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The Muscular System and Homeostasis
Transcript of The Muscular System and Homeostasis
Hypertrophy: exercise-induced increase in muscle mass due to an increase in size, not number, of individual skeletal muscle fibres
The Muscular System and Homeostasis
by Daley Schneider
THERE ARE THREE WAYS TO FOR MUSCLES TO ACQUIRE ATP:
Creatine phospate: builds up when muscles are resting. It is not directly apart of contraction, but regenerates ATP through rebuilding ADP, while filaments are sliding. Fastest way to make ATP available.
Fermentation: Also forms ATP quickly. Lactate is formed through the deconstruction of glucose. Lactate accumulation in muscle fibre can make sarcoplasm more acidic and eventually, cease enzyme function. Glucose and ADP react, creating lactate and ATP.
Aerobic Cellular respiration: Taking place in the mitochondria, it provides most of the ATP for muscles. Glycogen and fat stored in muscle cells, are used to obtain glucose and fatty acids to produce ATP. Myoglobin (oxygen carrying red-brown cell) temporarily stores oxygen, making it available for the mitochondria for cellular respiration. Carbon dioxide, heat and water are byproducts of reaction.
Muscles, Health, and Homeostasis
Muscle fatigue rarely occurs, thanks to the constant relaxing and contraction of the muscle pairs. Even when appearing at rest, some muscles are still contracting, "low level" activity resulting in what is called tone. This is important for maintaining posture. If all muscles were to relax completely all over the body, we would collapse like a broken table.
A muscular contraction that only lasts a second, muscle twitch occurs after reaching a certain threshold hold of stimulus before consecutively contracting and releasing. It is used to classify muscle fibres by the speed at which they contract
There are two main types of muscle twitch, along with a third only found in human muscles, each with corresponding fibres.
Slow twitch (fibre)
Fast twitch (fibre)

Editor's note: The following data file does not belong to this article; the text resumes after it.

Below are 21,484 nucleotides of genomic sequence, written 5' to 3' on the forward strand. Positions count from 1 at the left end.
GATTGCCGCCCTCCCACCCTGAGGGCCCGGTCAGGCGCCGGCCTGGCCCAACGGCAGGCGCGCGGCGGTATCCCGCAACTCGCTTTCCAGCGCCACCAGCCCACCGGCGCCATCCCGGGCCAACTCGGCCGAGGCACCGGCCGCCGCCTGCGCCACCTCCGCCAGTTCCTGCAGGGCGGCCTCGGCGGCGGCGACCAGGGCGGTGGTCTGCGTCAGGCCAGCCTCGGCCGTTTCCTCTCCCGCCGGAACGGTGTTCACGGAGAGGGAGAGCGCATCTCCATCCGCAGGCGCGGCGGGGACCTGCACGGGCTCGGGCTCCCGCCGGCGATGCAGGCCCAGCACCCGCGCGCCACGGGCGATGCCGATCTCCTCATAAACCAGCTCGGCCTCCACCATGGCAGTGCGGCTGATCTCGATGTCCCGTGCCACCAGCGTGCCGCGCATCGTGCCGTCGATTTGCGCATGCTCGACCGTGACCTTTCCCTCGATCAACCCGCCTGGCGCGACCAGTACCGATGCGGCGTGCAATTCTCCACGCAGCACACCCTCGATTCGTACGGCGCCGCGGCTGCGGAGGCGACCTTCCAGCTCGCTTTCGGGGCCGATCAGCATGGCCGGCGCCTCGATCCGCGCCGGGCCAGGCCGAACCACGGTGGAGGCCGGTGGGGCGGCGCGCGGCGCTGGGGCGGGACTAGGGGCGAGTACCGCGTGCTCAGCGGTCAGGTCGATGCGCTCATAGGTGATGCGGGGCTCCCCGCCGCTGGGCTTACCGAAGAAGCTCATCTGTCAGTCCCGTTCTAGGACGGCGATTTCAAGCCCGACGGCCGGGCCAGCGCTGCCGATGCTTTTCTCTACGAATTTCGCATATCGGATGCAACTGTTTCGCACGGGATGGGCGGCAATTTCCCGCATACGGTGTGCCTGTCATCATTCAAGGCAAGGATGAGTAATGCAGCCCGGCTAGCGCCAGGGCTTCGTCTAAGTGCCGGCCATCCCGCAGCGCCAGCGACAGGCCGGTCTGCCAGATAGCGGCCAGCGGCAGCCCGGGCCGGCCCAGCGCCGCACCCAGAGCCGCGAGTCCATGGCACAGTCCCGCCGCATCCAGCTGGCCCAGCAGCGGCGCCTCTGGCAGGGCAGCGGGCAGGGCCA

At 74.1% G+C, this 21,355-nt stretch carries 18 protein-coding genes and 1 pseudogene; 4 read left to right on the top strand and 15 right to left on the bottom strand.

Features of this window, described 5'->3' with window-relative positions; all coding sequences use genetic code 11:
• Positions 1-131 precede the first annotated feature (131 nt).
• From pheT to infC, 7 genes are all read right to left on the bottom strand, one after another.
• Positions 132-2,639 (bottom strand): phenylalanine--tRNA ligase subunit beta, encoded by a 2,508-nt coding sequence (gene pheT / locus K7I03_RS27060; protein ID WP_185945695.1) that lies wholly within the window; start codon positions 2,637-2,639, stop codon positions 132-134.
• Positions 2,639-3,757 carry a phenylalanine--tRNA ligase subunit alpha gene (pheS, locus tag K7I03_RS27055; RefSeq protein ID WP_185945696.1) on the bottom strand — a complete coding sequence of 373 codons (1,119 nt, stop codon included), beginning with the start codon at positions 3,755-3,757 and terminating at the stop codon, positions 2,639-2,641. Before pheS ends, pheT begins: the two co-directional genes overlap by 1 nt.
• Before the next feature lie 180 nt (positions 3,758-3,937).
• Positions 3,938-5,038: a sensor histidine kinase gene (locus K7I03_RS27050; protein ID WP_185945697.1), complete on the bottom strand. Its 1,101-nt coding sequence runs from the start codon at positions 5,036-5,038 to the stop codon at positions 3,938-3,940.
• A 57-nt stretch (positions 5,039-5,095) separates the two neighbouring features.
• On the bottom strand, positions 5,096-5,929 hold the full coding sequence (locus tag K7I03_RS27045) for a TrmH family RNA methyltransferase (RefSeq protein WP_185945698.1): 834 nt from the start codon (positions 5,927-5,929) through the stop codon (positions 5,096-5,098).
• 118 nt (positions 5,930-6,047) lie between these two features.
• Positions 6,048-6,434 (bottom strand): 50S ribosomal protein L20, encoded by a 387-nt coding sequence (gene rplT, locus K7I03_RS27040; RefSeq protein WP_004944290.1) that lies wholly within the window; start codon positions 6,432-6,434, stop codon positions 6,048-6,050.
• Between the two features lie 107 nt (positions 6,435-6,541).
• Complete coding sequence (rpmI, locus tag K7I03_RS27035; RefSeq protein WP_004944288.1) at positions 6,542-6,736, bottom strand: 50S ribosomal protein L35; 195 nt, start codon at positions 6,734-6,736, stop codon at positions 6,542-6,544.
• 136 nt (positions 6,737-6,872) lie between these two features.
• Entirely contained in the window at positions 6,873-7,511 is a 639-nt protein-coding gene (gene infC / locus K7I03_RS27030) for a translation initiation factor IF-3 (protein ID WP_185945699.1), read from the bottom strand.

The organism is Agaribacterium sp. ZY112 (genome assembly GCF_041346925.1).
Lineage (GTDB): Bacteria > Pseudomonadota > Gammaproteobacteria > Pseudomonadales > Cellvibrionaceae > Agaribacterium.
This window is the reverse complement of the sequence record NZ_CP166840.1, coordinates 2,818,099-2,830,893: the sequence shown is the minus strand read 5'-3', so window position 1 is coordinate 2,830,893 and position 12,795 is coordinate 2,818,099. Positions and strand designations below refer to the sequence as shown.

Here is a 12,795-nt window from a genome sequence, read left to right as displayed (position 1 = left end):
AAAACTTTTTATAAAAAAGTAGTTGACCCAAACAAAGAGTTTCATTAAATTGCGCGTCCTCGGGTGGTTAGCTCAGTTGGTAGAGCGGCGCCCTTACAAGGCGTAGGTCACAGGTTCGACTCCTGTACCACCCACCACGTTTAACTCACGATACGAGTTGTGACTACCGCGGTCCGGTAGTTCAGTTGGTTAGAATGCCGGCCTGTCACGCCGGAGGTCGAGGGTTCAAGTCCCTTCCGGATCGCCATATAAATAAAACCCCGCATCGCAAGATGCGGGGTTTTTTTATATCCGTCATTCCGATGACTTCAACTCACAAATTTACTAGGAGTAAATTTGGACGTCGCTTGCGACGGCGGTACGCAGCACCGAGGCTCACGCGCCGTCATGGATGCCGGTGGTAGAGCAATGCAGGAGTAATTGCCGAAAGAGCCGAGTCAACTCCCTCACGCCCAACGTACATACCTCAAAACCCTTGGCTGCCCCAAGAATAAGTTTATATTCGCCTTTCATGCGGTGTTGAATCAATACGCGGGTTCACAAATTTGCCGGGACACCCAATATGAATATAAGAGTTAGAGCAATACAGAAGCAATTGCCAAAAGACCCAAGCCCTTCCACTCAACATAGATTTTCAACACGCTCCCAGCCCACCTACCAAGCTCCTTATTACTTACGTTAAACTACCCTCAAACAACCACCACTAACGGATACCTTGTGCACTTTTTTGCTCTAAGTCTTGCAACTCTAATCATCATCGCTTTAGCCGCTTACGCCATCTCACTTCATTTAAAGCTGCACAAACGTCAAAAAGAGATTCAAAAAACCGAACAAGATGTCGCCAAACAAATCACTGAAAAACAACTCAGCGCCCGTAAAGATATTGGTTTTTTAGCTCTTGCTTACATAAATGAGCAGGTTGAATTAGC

Intermediate* twitch (fibre)
Slow twitch fibre
A muscle fibre that produces most of its energy aerobically; contracts slowly, but can maintain a steady, prolonged production of ATP when oxygen is available
Type I fibre
Fast twitch fibres
Acquiring Energy (ATP)
The muscular system, a collection of tissues that are highly specialized to convert chemical energy into kinetic energy - Movement
Contraction involves 2 types of myofilaments: actin and myosin. The actin portion consists of 2 strands of protein molecules wound together, while the myosin, while the same format, is 10 times longer and is different in shape, a long rod with a double "head" end region.
Myofilaments contract thanks to the release of calcium ions, which then leads to the sliding filament model*, the actin and myosin myofilaments sliding past each other, the "head" of the myosin attaching to the actin and 'flexing' to advance actin filament aided by ATP.
The calcium ions responsible for this contraction, bind to troponin*, which causes the tropomyosin* threads winded around the actin to shift position, revealing the area where the myosin "head" can bind to.
The usage of ATP is for detachment of myosin from actin. This allows for more links to binding sites farther along the actin.
There are Three types of Muscle cells
Aiding in the digestion of food thanks to contractions, smooth muscle (SM) can be found in blood vessels, and many hollow organs, contracting involuntary (without conscious control). Long and tapered, the cells of SM are arranged in parallel lines, forming sheets and contain only one nucleus.
While slower to contract than Skeletal muscle, it can sustain prolonged contractions and can endure stress with little fatigue.
In walls of certain blood vessels, the contraction of smooth muscle helps regulate blood pressure and blood flow